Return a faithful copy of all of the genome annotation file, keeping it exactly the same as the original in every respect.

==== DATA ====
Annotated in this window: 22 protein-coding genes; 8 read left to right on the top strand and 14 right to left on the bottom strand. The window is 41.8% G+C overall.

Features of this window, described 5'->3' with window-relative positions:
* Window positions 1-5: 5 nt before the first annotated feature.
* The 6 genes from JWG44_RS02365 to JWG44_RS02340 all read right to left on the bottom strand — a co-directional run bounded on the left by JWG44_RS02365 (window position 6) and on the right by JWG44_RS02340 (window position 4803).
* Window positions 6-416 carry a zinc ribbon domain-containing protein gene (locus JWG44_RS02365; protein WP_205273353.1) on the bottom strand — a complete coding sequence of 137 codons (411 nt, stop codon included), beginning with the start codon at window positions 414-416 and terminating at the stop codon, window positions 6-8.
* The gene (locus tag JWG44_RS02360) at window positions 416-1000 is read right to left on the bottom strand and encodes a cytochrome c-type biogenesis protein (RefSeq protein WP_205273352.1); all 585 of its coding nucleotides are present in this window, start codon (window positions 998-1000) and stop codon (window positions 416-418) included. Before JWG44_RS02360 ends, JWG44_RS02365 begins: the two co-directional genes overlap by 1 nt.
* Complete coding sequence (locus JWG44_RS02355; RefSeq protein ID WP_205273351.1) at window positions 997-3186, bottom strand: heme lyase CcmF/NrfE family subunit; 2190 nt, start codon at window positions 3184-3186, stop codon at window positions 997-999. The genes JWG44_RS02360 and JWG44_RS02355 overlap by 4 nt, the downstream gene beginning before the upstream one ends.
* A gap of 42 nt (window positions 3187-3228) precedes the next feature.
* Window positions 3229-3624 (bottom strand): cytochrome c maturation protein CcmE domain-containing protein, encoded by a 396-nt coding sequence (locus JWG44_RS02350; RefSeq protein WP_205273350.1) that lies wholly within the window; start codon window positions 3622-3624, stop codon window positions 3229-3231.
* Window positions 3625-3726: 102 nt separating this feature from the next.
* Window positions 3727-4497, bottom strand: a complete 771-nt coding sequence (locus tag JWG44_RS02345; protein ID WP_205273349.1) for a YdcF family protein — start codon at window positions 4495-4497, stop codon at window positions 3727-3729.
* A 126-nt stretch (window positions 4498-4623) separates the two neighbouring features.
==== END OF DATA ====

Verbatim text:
Annotated in this window: 22 protein-coding genes; 8 read left to right on the top strand and 14 right to left on the bottom strand. The window is 41.8% G+C overall.

Features of this window, described 5'->3' with window-relative positions:
* Window positions 1-5: 5 nt before the first annotated feature.
* The 6 genes from JWG44_RS02365 to JWG44_RS02340 all read right to left on the bottom strand — a co-directional run bounded on the left by JWG44_RS02365 (window position 6) and on the right by JWG44_RS02340 (window position 4803).
* Window positions 6-416 carry a zinc ribbon domain-containing protein gene (locus JWG44_RS02365; protein WP_205273353.1) on the bottom strand — a complete coding sequence of 137 codons (411 nt, stop codon included), beginning with the start codon at window positions 414-416 and terminating at the stop codon, window positions 6-8.
* The gene (locus tag JWG44_RS02360) at window positions 416-1000 is read right to left on the bottom strand and encodes a cytochrome c-type biogenesis protein (RefSeq protein WP_205273352.1); all 585 of its coding nucleotides are present in this window, start codon (window positions 998-1000) and stop codon (window positions 416-418) included. Before JWG44_RS02360 ends, JWG44_RS02365 begins: the two co-directional genes overlap by 1 nt.
* Complete coding sequence (locus JWG44_RS02355; RefSeq protein ID WP_205273351.1) at window positions 997-3186, bottom strand: heme lyase CcmF/NrfE family subunit; 2190 nt, start codon at window positions 3184-3186, stop codon at window positions 997-999. The genes JWG44_RS02360 and JWG44_RS02355 overlap by 4 nt, the downstream gene beginning before the upstream one ends.
* A gap of 42 nt (window positions 3187-3228) precedes the next feature.
* Window positions 3229-3624 (bottom strand): cytochrome c maturation protein CcmE domain-containing protein, encoded by a 396-nt coding sequence (locus JWG44_RS02350; RefSeq protein WP_205273350.1) that lies wholly within the window; start codon window positions 3622-3624, stop codon window positions 3229-3231.
* Window positions 3625-3726: 102 nt separating this feature from the next.
* Window positions 3727-4497, bottom strand: a complete 771-nt coding sequence (locus tag JWG44_RS02345; protein ID WP_205273349.1) for a YdcF family protein — start codon at window positions 4495-4497, stop codon at window positions 3727-3729.
* A 126-nt stretch (window positions 4498-4623) separates the two neighbouring features.